In just one day you could see the Amazon Basin, volcanoes, cloud forests and the Pacific coast. You can spend your cash shopping at the indigenous market in Otavalo, or take on some serious treks - like the Quilatoa Loop.
Ecuador exports 8 million tonnes of bananas a year, has had nine presidents since 1997, its residents make a minimum wage of $318/month, and the Panama hat actually came from Ecuador.
Besides all of the wonderful adventures you can have in Ecuador, as with any place you travel, there are always a few things you should know before you go. And what better way to find out, than to ask a bunch of travelers that have been there?
When traveling to Ecuador, a thorough evaluation of your immunization history is important. This goes for children, adolescents and adults.
Routine immunizations can protect you while traveling to South America; and may even save your life.
– Jorge Castillo, Passport Health USA
Dress conservatively if you're bothered by catcalls. It's still a macho culture in Ecuador. When in Rome, do as the Romans do.
So avoid miniskirts and spaghetti strapped singlets, and no matter how athletic you are, take high altitude precautions seriously.
– Kimberly Haley-Coleman, Globe Aware
Don't walk up to the virgin monument in Quito, as people do get robbed on the remote track.
There is a mustard scam in Ecuador, which most commonly occurs in Quito. You'll be walking down the street, and will step on a packet of mustard. One of the locals will come to help you clean the mustard off your pants, and will also clean you out your wallet.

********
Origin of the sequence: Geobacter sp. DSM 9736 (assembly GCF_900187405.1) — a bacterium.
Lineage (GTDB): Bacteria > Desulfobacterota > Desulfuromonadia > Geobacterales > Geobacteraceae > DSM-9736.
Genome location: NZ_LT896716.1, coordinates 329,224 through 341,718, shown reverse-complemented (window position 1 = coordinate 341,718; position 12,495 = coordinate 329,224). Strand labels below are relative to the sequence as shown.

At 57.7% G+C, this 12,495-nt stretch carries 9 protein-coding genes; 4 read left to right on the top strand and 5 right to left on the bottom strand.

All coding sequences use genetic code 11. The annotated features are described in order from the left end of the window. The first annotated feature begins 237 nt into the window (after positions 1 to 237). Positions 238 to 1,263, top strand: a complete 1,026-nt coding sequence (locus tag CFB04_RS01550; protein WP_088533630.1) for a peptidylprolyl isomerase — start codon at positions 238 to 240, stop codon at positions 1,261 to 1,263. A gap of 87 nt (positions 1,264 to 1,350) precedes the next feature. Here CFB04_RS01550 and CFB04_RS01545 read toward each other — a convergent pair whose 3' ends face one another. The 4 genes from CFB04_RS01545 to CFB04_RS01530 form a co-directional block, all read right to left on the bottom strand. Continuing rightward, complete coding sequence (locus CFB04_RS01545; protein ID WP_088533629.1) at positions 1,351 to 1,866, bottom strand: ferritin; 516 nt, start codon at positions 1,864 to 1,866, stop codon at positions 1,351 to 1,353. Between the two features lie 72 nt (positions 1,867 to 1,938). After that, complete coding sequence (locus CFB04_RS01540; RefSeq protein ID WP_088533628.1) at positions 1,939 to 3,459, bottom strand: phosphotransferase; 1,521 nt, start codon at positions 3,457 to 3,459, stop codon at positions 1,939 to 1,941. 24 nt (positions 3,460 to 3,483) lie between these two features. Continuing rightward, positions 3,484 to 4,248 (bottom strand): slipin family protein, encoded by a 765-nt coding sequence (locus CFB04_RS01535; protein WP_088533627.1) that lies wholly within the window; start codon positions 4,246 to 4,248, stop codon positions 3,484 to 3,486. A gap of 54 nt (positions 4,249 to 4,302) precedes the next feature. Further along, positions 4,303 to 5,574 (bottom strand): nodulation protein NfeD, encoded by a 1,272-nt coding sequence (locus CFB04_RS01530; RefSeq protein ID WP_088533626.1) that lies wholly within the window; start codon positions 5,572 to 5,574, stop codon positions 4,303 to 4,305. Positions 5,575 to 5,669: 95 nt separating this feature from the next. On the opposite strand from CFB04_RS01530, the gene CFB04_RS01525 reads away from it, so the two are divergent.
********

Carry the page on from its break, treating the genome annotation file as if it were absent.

– Trish Sare, BikeHike Adventures
Don't bring anti-malarial medicine. Although there are mosquitoes in Galápagos, none of them are carriers of malaria or dengue fever. Make sure you do bring sunscreen.
The Galapagos gets very hot and sunny. Also consider bringing sea-sickness medicine, or check and see if your cruise has it. A motion sickness medicine called Mareol is available in Galapagos and mainland Ecuador pharmacies.
– Carla Torres, Geovisions
Especially the lesser known parks and mountains, but always consult a knowledgeable and credible local guide on trails and check conditions, take a compass and at least tell someone how long you'll be gone for.
Also, the best thing you can pack is a good rain jacket. The weather is very capricious in the mountains and podocarp rainforests.
– Christina Tunnah, World Nomads
Of course, whenever you're travelling to a foreign country it's always helpful to know a bit of the local language, learn Spanish with our language guide.
What do you wish you knew about Ecuador before you went?